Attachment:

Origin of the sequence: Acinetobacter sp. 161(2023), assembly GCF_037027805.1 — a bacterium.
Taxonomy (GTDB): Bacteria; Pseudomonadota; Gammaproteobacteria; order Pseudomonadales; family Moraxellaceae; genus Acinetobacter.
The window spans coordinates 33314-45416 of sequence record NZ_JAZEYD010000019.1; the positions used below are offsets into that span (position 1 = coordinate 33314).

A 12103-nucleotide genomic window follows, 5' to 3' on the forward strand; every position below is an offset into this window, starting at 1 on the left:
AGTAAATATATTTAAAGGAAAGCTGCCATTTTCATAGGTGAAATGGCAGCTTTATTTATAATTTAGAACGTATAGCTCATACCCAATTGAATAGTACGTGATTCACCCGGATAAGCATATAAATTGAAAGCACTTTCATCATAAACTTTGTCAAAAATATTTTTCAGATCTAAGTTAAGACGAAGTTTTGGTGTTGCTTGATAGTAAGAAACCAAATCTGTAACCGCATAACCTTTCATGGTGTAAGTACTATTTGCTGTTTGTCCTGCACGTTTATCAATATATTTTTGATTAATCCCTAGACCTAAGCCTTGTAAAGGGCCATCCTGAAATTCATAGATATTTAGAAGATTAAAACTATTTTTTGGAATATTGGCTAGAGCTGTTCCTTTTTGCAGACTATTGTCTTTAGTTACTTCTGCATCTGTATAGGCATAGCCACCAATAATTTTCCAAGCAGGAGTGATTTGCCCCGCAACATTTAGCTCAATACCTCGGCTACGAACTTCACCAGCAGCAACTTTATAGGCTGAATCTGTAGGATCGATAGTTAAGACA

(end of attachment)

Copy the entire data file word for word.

Origin of the sequence: Acinetobacter sp. 161(2023), assembly GCF_037027805.1 — a bacterium.
Taxonomy (GTDB): Bacteria; Pseudomonadota; Gammaproteobacteria; order Pseudomonadales; family Moraxellaceae; genus Acinetobacter.
The window spans coordinates 33314-45416 of sequence record NZ_JAZEYD010000019.1; the positions used below are offsets into that span (position 1 = coordinate 33314).

A 12103-nucleotide genomic window follows, 5' to 3' on the forward strand; every position below is an offset into this window, starting at 1 on the left:
AGTAAATATATTTAAAGGAAAGCTGCCATTTTCATAGGTGAAATGGCAGCTTTATTTATAATTTAGAACGTATAGCTCATACCCAATTGAATAGTACGTGATTCACCCGGATAAGCATATAAATTGAAAGCACTTTCATCATAAACTTTGTCAAAAATATTTTTCAGATCTAAGTTAAGACGAAGTTTTGGTGTTGCTTGATAGTAAGAAACCAAATCTGTAACCGCATAACCTTTCATGGTGTAAGTACTATTTGCTGTTTGTCCTGCACGTTTATCAATATATTTTTGATTAATCCCTAGACCTAAGCCTTGTAAAGGGCCATCCTGAAATTCATAGATATTTAGAAGATTAAAACTATTTTTTGGAATATTGGCTAGAGCTGTTCCTTTTTGCAGACTATTGTCTTTAGTTACTTCTGCATCTGTATAGGCATAGCCACCAATAATTTTCCAAGCAGGAGTGATTTGCCCCGCAACATTTAGCTCAATACCTCGGCTACGAACTTCACCAGCAGCAACTTTATAGGCTGAATCTGTAGGATCGATAGTTAAGACA